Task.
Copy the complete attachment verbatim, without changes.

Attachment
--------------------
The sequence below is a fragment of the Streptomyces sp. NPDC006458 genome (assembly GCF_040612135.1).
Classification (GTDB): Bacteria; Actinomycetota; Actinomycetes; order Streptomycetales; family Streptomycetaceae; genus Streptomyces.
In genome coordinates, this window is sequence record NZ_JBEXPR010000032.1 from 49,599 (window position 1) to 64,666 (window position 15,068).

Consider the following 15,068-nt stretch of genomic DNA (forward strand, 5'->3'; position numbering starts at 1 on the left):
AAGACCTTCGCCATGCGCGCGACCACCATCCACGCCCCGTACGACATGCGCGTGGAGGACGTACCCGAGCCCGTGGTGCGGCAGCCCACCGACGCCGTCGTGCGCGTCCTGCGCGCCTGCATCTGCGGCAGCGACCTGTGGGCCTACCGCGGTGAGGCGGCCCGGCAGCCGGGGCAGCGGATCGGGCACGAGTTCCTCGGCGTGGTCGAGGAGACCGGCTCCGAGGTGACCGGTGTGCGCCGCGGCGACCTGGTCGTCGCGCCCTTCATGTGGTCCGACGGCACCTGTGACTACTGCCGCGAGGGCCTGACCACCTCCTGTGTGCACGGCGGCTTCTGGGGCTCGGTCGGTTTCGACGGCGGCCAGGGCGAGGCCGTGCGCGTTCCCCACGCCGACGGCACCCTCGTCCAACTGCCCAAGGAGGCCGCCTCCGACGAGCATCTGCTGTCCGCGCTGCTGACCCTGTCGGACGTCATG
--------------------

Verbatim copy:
The sequence below is a fragment of the Streptomyces sp. NPDC006458 genome (assembly GCF_040612135.1).
Classification (GTDB): Bacteria; Actinomycetota; Actinomycetes; order Streptomycetales; family Streptomycetaceae; genus Streptomyces.
In genome coordinates, this window is sequence record NZ_JBEXPR010000032.1 from 49,599 (window position 1) to 64,666 (window position 15,068).

Consider the following 15,068-nt stretch of genomic DNA (forward strand, 5'->3'; position numbering starts at 1 on the left):
AAGACCTTCGCCATGCGCGCGACCACCATCCACGCCCCGTACGACATGCGCGTGGAGGACGTACCCGAGCCCGTGGTGCGGCAGCCCACCGACGCCGTCGTGCGCGTCCTGCGCGCCTGCATCTGCGGCAGCGACCTGTGGGCCTACCGCGGTGAGGCGGCCCGGCAGCCGGGGCAGCGGATCGGGCACGAGTTCCTCGGCGTGGTCGAGGAGACCGGCTCCGAGGTGACCGGTGTGCGCCGCGGCGACCTGGTCGTCGCGCCCTTCATGTGGTCCGACGGCACCTGTGACTACTGCCGCGAGGGCCTGACCACCTCCTGTGTGCACGGCGGCTTCTGGGGCTCGGTCGGTTTCGACGGCGGCCAGGGCGAGGCCGTGCGCGTTCCCCACGCCGACGGCACCCTCGTCCAACTGCCCAAGGAGGCCGCCTCCGACGAGCATCTGCTGTCCGCGCTGCTGACCCTGTCGGACGTCATG